The CBO assessment is a gross underestimate of the potential cost savings. President Obama and the Democrats provided the CBO with scoring data. The data given was intended to give cover to congressional Democrats who say malpractice-liability costs are trifling.

The truth is a full accounting reveals that more than 10 percent of America’s health expenditures per year are spend on tort liability and defensive medicine.

The percentage of healthcare costs is even greater when the Massachusetts Medical Society survey is taken into account. The amount spent for defensive medicine can be extrapolated to actual costs from this survey.

I have written a series of blogs analyzing the impact Massachusetts Medical Society’s survey. The extrapolated costs turn out to be about $700 billion dollars a year. The real cost of defensive medicine is somewhere between $242 and $700 billion dollars a year.

In 2008 damage awards alone for medical malpractice claims reached $5.9 billion dollars. The total of medical tort costs was $16 billion for legal costs, underwriting costs and administrative expenses. From 1986 the average jury award was $100,000. In 2006 the average award increased to $637,000. No one knows what the award value is for cases settled out of court.

Each year, 25% of practicing physicians are sued. 90% of physician sued are found innocent. The average defense cost is $100,000. This cost is not included in the CBO scoring

The fear of lawsuits causes most doctors to practice “defensive medicine” as the interviews of Massachusetts physicians points out.  The result is unnecessary testing, referrals, and procedures to protect themselves from allegations of medical negligence.

A recent survey of doctors published in the Journal of the American Medical Association found that 93% of physicians admit to practicing defensive medicine. A 2008 survey by the Massachusetts Medical Society found that about 25 % of medical procedures are defensive in nature.

This waste results in increased healthcare insurance premiums. The premium increases result in an increase of at least 3 million uninsured people per year. When these uninsured people get sick they avoid going to a physician. This results in a decrease in  work productivity. It is estimated that the annual decrease in productivity is more than $40 billion dollars a year.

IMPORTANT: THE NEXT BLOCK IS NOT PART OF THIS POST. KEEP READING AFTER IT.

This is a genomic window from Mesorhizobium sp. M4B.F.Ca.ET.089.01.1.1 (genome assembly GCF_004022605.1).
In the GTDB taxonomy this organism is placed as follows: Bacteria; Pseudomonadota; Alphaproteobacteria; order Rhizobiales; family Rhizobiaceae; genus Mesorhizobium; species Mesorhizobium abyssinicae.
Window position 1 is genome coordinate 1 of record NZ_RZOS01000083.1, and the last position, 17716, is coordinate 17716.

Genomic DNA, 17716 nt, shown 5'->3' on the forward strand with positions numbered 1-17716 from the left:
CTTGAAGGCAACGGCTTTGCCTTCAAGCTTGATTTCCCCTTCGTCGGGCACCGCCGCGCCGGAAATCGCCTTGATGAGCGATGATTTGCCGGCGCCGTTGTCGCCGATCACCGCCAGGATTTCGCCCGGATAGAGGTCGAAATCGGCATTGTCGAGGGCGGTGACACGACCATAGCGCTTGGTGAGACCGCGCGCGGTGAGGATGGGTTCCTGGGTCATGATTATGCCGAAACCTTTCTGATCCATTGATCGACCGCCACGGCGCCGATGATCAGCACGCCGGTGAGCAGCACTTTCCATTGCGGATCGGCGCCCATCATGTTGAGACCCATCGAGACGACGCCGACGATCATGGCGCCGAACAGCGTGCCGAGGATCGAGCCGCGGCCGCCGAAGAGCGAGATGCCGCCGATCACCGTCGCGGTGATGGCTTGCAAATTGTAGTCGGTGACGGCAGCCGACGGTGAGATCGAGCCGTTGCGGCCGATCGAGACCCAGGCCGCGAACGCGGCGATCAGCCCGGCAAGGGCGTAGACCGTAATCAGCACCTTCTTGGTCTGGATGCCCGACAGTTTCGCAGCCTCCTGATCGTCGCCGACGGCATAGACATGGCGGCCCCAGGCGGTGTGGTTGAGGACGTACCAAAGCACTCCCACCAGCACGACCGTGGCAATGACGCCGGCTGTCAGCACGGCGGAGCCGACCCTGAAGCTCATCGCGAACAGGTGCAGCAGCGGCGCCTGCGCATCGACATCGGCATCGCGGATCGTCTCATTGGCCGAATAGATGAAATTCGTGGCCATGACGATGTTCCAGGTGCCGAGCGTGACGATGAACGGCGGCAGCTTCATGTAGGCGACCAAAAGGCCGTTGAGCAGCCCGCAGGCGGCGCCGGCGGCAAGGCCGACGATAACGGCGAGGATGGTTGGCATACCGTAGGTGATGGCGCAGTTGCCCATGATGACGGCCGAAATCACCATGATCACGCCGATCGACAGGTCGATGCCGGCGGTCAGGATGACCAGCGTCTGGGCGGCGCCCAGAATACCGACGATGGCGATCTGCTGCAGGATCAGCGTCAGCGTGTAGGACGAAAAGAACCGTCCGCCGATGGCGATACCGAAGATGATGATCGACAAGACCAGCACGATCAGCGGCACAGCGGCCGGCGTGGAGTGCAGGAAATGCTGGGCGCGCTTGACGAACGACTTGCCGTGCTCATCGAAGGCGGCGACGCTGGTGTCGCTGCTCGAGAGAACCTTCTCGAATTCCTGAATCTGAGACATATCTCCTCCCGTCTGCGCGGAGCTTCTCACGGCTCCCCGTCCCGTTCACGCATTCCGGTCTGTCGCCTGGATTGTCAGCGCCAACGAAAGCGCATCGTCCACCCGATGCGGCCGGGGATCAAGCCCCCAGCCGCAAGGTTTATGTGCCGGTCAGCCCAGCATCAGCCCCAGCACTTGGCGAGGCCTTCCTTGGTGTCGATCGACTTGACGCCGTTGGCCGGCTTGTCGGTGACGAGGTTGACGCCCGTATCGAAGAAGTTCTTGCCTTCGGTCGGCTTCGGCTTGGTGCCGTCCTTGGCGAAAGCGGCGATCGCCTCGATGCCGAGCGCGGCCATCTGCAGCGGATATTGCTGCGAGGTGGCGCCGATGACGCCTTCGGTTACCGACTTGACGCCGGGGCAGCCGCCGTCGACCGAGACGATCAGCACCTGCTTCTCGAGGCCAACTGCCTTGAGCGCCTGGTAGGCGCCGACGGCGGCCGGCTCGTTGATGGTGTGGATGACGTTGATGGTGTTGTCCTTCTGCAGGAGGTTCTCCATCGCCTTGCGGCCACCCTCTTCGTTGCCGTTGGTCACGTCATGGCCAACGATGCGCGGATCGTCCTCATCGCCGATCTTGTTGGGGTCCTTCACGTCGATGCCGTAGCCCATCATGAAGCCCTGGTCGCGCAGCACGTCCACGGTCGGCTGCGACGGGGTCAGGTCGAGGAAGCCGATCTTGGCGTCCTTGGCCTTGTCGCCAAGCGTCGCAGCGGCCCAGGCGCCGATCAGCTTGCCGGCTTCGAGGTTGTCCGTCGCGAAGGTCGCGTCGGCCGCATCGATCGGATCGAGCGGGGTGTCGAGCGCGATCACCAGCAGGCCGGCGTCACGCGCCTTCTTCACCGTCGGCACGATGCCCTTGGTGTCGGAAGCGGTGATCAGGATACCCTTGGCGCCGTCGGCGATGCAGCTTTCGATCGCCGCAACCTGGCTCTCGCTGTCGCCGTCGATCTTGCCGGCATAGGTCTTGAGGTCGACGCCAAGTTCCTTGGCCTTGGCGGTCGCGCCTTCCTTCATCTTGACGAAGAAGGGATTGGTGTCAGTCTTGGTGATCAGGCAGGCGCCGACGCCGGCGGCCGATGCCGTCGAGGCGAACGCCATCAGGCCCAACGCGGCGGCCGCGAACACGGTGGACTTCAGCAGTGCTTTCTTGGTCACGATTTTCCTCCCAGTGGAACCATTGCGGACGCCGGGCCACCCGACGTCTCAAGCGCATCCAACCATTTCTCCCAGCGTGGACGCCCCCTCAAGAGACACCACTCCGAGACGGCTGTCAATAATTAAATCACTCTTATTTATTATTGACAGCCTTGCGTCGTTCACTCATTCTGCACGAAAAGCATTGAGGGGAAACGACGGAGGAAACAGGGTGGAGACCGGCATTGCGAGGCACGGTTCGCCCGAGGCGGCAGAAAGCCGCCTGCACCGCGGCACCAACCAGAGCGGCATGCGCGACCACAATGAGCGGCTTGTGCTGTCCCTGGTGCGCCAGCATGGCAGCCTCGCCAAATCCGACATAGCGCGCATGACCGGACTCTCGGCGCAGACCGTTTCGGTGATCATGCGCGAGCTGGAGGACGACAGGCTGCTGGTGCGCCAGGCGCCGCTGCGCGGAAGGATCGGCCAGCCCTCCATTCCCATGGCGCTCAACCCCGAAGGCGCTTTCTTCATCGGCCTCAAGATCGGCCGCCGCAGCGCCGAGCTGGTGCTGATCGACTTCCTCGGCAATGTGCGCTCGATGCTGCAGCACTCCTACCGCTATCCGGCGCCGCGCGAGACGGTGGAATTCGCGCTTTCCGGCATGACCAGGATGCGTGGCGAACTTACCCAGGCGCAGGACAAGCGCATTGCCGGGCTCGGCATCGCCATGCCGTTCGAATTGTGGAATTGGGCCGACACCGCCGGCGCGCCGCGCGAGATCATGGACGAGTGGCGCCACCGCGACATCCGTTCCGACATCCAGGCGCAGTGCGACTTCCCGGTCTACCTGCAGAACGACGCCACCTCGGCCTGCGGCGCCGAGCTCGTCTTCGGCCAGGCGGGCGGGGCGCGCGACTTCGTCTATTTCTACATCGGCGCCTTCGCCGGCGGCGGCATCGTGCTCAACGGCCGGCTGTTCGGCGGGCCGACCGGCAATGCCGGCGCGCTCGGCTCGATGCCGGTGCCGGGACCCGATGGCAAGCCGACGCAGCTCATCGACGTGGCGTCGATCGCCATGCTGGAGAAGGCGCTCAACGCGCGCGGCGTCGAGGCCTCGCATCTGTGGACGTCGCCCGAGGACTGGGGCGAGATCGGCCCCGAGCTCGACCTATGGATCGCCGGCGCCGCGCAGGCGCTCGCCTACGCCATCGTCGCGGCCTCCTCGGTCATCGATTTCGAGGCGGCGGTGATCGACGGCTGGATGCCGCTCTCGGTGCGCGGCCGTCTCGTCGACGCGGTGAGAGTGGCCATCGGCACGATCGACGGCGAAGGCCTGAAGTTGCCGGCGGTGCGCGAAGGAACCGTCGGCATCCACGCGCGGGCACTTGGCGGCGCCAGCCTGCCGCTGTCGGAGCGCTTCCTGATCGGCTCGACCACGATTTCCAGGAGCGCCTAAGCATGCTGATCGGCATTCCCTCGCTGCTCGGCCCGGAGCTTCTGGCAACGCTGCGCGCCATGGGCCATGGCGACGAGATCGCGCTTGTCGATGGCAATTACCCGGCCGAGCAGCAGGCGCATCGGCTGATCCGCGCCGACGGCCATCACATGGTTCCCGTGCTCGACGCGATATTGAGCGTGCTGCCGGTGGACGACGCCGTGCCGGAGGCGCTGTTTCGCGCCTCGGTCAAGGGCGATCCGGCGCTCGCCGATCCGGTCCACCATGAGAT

In states where tort reform has been instituted by placing caps on so-called non-economic damages, the malpractice costs have decreased 39%. This drop in costs is a result of decreased malpractice suits. The decrease is economically bad for the plaintiff attorneys. Annual malpractice premiums have gone down at least 13%. In fact, the medical malpractice business for plaintiff attorneys has about dried up in Texas.

As a result of tort reform in Texas, more than 16,500 physicians have moved to the state from non-tort reform states. More than 430,000 additional Texas have healthcare insurance as a result of the tort reforms according to the Perryman group.

Senate Majority Leader Harry Reid, a Nevada Democrat, claims: “The whole premise of a medical malpractice ‘crisis’ is unfounded.” Harry Reid listens to Dr. Ezekiel Emanuel’s opinion.

The influence of the disinformation is terrifying. Inaccurate opinions by influential people will never lead to a functional, affordable healthcare system.

The disinformation concerning healthcare insurance company profits and drug company profits will be discussed shortly.

The New York Times needs a fact checker.

In my view it is irresponsible of President Obama and his advisors to distort the truth with disinformation.

The opinions expressed in this post ar, mine and mine alone.